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The new manager: how to equip your leaders for success

Female colleagues smiling looking at laptop together

A manager is most simply defined as: a person responsible for controlling or administering an organization or group of staff. A definition which rang true for decades, but no longer holds up for the majority of workplaces. Today’s managers are expected to wear many different hats: counselor, confidante, cheerleader, coach… the list goes on. 

A huge management focus is on employee wellbeing, yet targets for high performance and ever-increasing output from teams have not reduced. Finding the right balance appears impossible.

While it’s certainly challenging, with the right tools and resources, managers can be everything to everyone – most of the time.

Juggling conflicting priorities

Balancing the conflicting priorities of wellbeing and output is hard. Managers must protect and develop their teams whilst also focusing on business outcomes, productivity, and performance. 

If a team member is struggling with workload, but deadlines are looming and there’s no additional resource budget, it can become overwhelming. Managers must seek to balance everybody’s needs and find an appropriate solution. This is especially challenging for new managers with less real-world leadership experience – and often less business experience, too.

In these conflicting situations, it’s easy for emotions to become fraught, and perspective to be lost, which is where emotional intelligence (or EQ) comes in. Contrary to popular belief, it is possible to develop EQ in your people, regardless of their starting point. You simply need to invest in the right initiatives to help them gain perspective, empathy, and resilience.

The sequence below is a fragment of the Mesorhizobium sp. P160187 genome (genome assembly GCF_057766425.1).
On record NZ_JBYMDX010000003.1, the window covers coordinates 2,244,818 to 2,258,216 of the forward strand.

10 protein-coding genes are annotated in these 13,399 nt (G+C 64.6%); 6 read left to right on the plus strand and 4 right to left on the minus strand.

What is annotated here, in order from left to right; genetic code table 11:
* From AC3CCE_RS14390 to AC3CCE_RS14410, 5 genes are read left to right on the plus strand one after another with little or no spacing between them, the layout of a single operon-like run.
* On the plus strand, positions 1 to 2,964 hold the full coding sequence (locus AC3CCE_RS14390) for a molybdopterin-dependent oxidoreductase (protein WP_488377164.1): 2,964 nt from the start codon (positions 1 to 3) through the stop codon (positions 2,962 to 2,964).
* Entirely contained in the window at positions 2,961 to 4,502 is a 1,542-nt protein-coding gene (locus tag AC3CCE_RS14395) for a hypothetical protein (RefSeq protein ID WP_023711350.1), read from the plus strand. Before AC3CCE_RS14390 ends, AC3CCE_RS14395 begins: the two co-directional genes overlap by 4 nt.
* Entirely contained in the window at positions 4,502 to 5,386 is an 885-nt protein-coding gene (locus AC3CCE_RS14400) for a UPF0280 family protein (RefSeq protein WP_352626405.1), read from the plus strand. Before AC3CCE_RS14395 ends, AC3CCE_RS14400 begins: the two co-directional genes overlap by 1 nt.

The best place to start is with access to individual professional coaching, where managers can work through challenges in real-time and on their schedules, gaining clarity and solutions to their challenges. They’ll also learn skills for their management toolkit, so future conflict will seem less overwhelming.

Manager as coach

Not only do your leaders need coaching themselves, they should also be actively working to become coaching managers to best support their teams and the business. 

A coaching management style is rooted in the concept of empowering individuals to grow and develop within their organization. 

It’s about facilitating learning rather than directing it; asking questions rather than giving answers; and helping employees unlock their potential. It’s a huge move away from simply enforcing rules and procedures. 

It’s popular because it works: employees with coaching managers are 40% more engaged and are 20% more likely to stay in an organization long term.

How do I develop coaching managers?

If you already see the value of coaching as a management skill, but have no idea where to start, you’re not alone. It’s a common issue: many senior stakeholders envisage a vast program of work. Rather than retraining every line manager in the organization, it actually all starts with a simple mindset shift.

You need to develop a coaching mindset in your people.

It may sound like corporate jargon, but developing coaching mindsets in managers is the best way to guarantee strong leadership. 

Put simply, it’s an attitude or approach that involves guiding, inspiring, and supporting others in their growth and development. Managers with a coaching mindset see themselves not as bosses or supervisors, but as facilitators who empower their teams to perform at their best.

The first crucial step in transforming managers into effective coaches, this mindset shift centralizes the growth and development of others. Instead of taking a directive approach, where the manager tells the team what to do, there is a more collaborative one, where managers and employees work together to identify solutions and make decisions.

Where should I start?

If you’re ready to develop coaching leaders, here are the best ways to get started: